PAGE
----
“We had featured a lot of different family styles, and many of them have left an impression. For example, there is Mr. Yoshida, a single father with three children. We hear a lot about how tough things are for single mothers, but single fathers (who account for 13.2% of single-parent families*1) also have a difficult time raising their children. Mr. Yoshida’s total honesty about his own situation seems to have sparked a more open environment regarding child raising, and I was touched by stories of other single fathers struggling with feelings of loneliness and worries being really helped by the kind words of others.”

“Another case we have featured regularly is that of LGBTQ activist Mr. Fumino Sugiyama, who makes us question the standard model of a family. Mr. Sugiyama has formed a family with his same-sex partner, and they have a child that was born after a sperm donation from their close friend, Gon. The child is currently being raised at Mr. Sugiyama’s parents' house, with Gon also participating as another parental figure whenever he visits. They have formed a team of adults committed to protecting the innocent baby. Tamahiyo highlights the ever-changing challenges of the precious days of a pregnancy and childbirth in its “Enjoy 1,000 days” feature, but for every 1,000 people there are a 1,000 different stories. I have realized that there is no “correct” form of family, with varying options for blood relationship, marital relationship, and whether to have children or not.”

The articles in which Mr. Yoshida and Mr. Sugiyama talk about childbirth and child raising.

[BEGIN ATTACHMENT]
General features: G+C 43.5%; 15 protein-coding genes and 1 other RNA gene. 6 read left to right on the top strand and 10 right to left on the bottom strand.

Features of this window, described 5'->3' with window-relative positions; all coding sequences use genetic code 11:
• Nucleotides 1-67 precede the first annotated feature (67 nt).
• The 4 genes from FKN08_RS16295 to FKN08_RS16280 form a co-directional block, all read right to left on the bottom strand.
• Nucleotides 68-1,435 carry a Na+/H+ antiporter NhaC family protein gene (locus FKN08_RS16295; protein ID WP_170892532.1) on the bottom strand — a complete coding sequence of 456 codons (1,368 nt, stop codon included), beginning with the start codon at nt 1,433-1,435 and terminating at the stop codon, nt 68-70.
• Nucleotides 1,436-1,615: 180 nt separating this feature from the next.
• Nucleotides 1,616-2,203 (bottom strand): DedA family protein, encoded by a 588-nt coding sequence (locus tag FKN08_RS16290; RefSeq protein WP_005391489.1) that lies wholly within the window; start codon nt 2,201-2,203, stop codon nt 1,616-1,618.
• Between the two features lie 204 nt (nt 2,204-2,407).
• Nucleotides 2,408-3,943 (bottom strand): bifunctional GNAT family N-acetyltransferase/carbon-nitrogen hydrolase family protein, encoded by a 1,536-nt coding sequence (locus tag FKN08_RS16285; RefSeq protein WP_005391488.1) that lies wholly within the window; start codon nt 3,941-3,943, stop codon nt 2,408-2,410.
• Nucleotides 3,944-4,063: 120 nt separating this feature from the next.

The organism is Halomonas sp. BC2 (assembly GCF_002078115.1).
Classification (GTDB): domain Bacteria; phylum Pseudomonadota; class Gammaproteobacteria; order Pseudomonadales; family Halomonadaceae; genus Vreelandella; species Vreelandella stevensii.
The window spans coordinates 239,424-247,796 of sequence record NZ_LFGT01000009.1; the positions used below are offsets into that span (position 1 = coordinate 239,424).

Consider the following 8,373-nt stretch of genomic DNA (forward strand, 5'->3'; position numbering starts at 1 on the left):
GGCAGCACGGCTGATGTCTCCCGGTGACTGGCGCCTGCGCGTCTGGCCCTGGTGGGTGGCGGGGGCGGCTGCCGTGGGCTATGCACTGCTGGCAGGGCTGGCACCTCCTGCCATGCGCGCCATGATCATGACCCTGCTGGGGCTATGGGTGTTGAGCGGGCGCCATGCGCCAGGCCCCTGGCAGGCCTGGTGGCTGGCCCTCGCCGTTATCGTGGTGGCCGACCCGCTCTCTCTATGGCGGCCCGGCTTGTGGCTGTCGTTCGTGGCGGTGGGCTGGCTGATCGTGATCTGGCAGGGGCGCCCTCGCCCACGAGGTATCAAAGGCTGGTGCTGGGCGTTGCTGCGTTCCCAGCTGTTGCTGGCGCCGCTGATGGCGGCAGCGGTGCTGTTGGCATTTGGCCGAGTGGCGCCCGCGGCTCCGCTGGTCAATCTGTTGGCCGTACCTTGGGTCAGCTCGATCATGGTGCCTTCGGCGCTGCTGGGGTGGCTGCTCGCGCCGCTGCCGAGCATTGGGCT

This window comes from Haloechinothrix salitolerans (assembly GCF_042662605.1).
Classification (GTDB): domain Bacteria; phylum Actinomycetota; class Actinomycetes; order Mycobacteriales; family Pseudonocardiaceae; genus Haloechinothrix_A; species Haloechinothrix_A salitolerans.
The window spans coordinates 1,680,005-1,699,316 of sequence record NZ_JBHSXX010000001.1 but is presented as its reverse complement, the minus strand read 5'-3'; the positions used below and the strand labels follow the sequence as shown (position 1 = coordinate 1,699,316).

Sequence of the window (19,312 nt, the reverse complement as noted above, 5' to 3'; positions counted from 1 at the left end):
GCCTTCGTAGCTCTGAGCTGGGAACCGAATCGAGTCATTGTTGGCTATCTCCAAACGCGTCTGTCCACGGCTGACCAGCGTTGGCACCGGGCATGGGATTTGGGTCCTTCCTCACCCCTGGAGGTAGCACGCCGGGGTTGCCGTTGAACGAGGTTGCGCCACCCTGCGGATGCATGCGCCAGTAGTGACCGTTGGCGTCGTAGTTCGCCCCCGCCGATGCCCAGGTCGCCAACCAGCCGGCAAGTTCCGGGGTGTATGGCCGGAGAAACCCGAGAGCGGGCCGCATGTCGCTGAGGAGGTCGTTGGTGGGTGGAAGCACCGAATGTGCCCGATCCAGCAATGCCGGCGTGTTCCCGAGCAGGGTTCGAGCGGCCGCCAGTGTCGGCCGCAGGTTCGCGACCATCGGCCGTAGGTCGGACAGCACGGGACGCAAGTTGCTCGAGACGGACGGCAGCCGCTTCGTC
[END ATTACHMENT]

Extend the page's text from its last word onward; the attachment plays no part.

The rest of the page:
Toward a better society in which individuals team up and everyone enjoys raising children

In conclusion, Ms. Horinaka talked about the thinking behind Tamahiyo’s content on diverse families.
“When Mr. Sugiyama’s LGBTQ partner gave birth at a Tokyo hospital, he was apparently told: “Don’t worry, none of the staff here will say anything about that.” That made me glad that Japan has changed, but at the same time I realized that there was a disconnect because even though here was a new type of family, they were actually being treated as though they weren’t a family. It made me think that by teaching about such diverse families and differing values, we can help people who are struggling to speak up for themselves due to the constraints of “ideal family” thinking.”

Tamahiyo’s online media editorial policy states its aim to help create a better society based on the assumption of diversity in pregnancy, childbirth, and child raising.

“While readers of the magazine down the years have surprisingly formed an opinion about what constitutes a “typical Tamahiyo article,” the increasing amount of online content we now post has broadened the Tamahiyo readership to include men and people of all ages rather than just mothers and younger women. We have widened the scope of our content to match this growth in readership and the changing times, but the core philosophy of Tamahiyo remains unchanged: that is, to value trust and empathy while aiming to create a better society for “new lives.” We intend to continue delivering content in keeping with this philosophy.”

Tamahiyo continues to deliver content that aims to create a better society for childbirth and child raising.

*1 Ministry of Health, Labour and Welfare’s “2016 Survey on single parent households” (Japanese only)

Article cooperation

Yumi Horinaka

Benesse Corporation

Yumi Horinaka
Tamahiyo Media Department

Joined Benesse in 2005 after working as chief editor at a toy goods magazine. Following stints at housewife lifestyle magazines Thank You! and Lucere! and at child raising magazine Hiyoko Club, moved to Tamahiyo as chief online editor. She is a mother of two.